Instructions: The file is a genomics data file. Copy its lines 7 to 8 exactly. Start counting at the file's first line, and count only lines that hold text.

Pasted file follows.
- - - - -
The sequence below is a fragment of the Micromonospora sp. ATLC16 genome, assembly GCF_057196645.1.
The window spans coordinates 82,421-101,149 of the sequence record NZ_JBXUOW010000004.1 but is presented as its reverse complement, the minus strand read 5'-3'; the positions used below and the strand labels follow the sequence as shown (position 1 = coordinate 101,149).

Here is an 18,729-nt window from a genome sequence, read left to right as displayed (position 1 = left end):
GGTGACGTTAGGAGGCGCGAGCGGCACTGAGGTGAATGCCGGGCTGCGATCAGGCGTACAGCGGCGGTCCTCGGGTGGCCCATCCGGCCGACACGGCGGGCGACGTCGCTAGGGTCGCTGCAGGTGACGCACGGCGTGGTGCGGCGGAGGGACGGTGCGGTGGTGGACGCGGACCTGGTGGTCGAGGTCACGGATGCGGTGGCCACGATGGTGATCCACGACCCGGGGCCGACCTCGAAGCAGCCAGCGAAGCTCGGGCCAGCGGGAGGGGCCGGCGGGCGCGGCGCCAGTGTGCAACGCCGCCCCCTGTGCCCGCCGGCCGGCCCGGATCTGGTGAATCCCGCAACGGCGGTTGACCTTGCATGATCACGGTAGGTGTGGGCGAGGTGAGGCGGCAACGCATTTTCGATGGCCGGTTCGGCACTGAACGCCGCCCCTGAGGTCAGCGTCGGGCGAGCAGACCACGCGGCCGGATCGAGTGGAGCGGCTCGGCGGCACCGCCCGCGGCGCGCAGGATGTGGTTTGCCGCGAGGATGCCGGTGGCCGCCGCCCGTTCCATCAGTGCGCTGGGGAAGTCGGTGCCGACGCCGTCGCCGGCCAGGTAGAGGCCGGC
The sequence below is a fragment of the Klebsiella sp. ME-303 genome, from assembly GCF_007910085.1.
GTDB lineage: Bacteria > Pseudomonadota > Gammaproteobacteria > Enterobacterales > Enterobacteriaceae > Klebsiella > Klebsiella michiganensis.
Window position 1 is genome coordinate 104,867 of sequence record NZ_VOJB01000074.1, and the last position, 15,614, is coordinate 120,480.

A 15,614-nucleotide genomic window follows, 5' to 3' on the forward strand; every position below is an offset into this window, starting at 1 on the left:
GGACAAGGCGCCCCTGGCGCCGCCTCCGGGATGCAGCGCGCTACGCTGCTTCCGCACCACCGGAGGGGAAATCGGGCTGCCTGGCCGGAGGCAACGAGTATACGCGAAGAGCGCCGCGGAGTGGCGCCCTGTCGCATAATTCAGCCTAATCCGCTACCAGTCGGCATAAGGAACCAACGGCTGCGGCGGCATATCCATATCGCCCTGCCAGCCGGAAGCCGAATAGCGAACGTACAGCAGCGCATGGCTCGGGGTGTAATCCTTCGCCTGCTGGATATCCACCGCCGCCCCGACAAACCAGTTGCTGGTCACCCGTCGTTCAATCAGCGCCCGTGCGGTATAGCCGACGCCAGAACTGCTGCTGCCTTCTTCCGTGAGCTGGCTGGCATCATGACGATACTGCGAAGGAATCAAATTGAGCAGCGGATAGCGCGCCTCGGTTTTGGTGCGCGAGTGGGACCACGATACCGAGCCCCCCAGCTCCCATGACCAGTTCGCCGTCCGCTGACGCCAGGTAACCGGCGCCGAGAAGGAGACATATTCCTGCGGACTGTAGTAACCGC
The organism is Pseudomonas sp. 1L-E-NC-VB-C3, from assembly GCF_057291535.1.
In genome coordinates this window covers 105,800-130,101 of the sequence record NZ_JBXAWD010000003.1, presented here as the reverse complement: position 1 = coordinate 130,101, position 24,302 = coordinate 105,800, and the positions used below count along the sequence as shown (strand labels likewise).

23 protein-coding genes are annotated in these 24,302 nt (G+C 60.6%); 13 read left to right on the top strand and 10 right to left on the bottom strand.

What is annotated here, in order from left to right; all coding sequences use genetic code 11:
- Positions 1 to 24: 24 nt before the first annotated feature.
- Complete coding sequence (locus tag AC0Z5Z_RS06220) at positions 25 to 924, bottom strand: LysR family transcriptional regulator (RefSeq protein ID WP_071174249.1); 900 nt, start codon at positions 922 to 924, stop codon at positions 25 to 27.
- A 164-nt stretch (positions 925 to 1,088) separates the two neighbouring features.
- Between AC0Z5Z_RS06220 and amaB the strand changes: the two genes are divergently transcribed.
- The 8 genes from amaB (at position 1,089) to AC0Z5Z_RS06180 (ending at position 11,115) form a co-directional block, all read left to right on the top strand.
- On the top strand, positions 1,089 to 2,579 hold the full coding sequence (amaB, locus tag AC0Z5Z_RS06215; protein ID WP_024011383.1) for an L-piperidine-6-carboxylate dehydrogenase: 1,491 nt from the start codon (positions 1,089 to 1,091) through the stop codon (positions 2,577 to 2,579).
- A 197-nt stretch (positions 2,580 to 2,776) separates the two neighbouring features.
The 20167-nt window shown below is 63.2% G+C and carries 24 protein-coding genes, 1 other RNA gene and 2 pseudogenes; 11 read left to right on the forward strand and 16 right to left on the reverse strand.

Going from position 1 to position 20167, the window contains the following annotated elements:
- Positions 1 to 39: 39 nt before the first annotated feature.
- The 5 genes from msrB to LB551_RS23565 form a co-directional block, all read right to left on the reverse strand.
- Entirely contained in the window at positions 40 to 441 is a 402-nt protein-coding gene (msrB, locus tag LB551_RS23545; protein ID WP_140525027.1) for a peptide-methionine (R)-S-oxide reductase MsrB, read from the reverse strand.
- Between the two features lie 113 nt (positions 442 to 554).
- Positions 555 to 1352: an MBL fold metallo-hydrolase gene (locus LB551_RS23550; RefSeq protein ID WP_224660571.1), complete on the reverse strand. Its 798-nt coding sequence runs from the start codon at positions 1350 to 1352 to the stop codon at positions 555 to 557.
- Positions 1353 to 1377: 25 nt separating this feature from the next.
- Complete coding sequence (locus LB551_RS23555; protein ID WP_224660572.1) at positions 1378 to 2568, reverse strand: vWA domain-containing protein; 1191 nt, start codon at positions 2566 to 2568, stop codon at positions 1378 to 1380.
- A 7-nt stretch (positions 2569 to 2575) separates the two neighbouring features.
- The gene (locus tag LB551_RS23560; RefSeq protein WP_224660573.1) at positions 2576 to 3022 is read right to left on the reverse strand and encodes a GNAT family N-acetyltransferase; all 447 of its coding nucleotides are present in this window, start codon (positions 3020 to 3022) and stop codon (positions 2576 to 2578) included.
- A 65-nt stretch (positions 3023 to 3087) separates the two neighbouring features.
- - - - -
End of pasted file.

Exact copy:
Window position 1 is genome coordinate 104,867 of sequence record NZ_VOJB01000074.1, and the last position, 15,614, is coordinate 120,480.

A 15,614-nucleotide genomic window follows, 5' to 3' on the forward strand; every position below is an offset into this window, starting at 1 on the left: